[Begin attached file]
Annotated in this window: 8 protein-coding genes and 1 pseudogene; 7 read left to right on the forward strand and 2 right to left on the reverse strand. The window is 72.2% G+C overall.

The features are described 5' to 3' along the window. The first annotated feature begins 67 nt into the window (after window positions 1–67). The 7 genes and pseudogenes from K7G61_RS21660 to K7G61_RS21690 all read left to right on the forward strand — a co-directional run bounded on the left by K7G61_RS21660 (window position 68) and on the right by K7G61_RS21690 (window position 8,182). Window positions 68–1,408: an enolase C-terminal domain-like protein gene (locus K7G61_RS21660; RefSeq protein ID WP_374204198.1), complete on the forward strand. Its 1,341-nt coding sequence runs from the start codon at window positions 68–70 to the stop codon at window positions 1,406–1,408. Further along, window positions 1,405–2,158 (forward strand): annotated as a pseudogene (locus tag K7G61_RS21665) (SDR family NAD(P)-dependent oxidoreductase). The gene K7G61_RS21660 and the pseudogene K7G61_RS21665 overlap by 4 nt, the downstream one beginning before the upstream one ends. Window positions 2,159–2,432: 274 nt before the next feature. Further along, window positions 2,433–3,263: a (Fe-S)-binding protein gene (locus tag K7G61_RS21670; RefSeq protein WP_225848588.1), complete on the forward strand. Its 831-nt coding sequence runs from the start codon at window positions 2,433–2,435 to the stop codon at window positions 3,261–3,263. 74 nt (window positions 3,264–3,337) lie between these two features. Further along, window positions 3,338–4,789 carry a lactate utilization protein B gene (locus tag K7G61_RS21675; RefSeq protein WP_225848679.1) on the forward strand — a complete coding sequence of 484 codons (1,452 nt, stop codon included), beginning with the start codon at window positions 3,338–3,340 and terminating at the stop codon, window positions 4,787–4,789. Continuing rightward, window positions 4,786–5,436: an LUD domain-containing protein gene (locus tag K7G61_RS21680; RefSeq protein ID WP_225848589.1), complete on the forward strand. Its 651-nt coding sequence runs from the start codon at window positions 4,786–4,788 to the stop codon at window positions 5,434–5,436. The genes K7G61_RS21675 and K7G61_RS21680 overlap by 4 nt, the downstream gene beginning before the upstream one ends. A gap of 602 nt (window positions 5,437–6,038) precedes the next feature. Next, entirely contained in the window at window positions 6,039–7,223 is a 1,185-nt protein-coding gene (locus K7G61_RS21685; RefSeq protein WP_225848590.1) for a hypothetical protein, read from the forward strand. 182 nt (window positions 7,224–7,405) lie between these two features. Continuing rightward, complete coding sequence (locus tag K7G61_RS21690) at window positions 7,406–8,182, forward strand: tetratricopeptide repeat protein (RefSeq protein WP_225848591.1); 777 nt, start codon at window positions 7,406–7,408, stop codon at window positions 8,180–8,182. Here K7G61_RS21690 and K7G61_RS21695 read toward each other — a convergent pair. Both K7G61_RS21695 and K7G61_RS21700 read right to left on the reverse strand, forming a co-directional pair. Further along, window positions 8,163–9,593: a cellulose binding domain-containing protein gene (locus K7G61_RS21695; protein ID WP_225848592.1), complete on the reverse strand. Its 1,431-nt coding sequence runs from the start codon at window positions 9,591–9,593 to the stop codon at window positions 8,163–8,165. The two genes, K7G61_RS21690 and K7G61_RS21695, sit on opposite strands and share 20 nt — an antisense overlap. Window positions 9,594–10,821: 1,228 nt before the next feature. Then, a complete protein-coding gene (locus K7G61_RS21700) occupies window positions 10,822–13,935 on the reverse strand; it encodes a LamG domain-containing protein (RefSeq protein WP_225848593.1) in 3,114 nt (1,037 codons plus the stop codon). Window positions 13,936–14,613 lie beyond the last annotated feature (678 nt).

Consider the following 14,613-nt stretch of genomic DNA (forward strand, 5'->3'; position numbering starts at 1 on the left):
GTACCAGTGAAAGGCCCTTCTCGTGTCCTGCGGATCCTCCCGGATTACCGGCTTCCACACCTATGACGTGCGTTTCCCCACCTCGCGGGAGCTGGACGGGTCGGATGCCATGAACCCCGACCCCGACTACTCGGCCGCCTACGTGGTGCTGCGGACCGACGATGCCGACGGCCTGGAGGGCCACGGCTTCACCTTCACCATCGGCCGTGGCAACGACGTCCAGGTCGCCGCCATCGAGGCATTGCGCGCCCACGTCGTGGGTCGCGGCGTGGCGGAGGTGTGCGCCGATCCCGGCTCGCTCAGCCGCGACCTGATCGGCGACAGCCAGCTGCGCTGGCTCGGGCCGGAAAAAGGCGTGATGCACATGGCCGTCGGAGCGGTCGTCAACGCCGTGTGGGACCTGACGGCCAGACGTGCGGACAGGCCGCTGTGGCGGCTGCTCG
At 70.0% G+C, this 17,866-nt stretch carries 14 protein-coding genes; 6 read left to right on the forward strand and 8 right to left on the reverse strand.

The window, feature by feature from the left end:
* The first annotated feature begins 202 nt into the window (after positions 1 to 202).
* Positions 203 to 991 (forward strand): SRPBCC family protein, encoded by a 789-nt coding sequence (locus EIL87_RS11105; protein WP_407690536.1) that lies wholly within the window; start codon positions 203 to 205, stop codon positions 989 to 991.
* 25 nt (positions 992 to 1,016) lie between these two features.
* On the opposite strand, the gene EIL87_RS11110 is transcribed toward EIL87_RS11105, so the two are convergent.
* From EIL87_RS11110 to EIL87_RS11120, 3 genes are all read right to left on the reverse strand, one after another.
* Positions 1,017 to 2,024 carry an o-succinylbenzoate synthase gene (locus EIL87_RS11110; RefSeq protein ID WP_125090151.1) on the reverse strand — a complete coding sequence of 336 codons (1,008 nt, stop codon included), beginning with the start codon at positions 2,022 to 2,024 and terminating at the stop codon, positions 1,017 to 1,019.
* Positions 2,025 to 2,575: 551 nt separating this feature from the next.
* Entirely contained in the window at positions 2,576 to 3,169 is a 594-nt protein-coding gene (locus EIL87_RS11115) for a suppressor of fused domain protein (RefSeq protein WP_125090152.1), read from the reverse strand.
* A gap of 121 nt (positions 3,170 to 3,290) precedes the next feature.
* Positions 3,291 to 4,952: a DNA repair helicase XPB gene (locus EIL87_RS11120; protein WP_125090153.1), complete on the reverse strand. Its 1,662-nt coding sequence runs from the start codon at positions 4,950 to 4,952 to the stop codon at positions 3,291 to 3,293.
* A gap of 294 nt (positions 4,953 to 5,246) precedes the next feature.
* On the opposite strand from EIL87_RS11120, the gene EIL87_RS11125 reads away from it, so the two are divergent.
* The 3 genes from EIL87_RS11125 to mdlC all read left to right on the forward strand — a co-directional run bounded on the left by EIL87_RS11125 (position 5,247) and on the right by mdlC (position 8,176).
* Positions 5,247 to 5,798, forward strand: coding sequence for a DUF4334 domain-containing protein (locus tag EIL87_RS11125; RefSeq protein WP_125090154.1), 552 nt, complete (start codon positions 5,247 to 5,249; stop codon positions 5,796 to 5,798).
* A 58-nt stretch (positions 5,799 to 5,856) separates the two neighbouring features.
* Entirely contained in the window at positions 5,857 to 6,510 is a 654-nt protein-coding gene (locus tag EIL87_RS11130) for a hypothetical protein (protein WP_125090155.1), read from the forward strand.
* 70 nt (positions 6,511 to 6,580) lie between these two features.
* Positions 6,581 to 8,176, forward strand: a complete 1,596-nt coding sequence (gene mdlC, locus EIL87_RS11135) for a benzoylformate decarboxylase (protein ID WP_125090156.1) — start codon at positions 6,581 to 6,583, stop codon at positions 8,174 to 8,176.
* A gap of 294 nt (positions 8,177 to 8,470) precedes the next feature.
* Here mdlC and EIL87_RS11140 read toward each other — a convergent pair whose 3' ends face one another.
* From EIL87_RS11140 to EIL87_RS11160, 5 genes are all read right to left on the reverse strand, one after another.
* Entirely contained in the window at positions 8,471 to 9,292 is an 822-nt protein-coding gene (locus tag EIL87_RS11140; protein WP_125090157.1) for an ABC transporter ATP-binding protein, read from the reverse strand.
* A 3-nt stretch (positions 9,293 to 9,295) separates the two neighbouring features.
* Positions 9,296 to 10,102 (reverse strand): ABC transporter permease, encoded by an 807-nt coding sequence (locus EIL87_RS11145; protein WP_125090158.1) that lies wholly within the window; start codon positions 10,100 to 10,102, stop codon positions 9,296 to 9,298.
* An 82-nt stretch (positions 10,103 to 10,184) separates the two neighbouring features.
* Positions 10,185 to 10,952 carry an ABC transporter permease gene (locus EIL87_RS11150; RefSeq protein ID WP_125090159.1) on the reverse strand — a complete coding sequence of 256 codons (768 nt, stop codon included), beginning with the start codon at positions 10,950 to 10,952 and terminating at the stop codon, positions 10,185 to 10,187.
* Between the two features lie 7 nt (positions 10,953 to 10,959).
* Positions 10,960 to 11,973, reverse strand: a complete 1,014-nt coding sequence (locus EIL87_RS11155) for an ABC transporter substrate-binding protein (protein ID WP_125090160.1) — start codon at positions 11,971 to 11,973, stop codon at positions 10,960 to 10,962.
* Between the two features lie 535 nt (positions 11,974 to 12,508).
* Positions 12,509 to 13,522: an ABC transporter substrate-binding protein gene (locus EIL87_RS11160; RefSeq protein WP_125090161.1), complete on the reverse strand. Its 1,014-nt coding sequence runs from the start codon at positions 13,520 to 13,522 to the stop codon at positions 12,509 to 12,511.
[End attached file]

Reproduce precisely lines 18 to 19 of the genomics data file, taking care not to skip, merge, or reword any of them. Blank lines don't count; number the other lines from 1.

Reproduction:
* On the opposite strand from EIL87_RS11120, the gene EIL87_RS11125 reads away from it, so the two are divergent.
* The 3 genes from EIL87_RS11125 to mdlC all read left to right on the forward strand — a co-directional run bounded on the left by EIL87_RS11125 (position 5,247) and on the right by mdlC (position 8,176).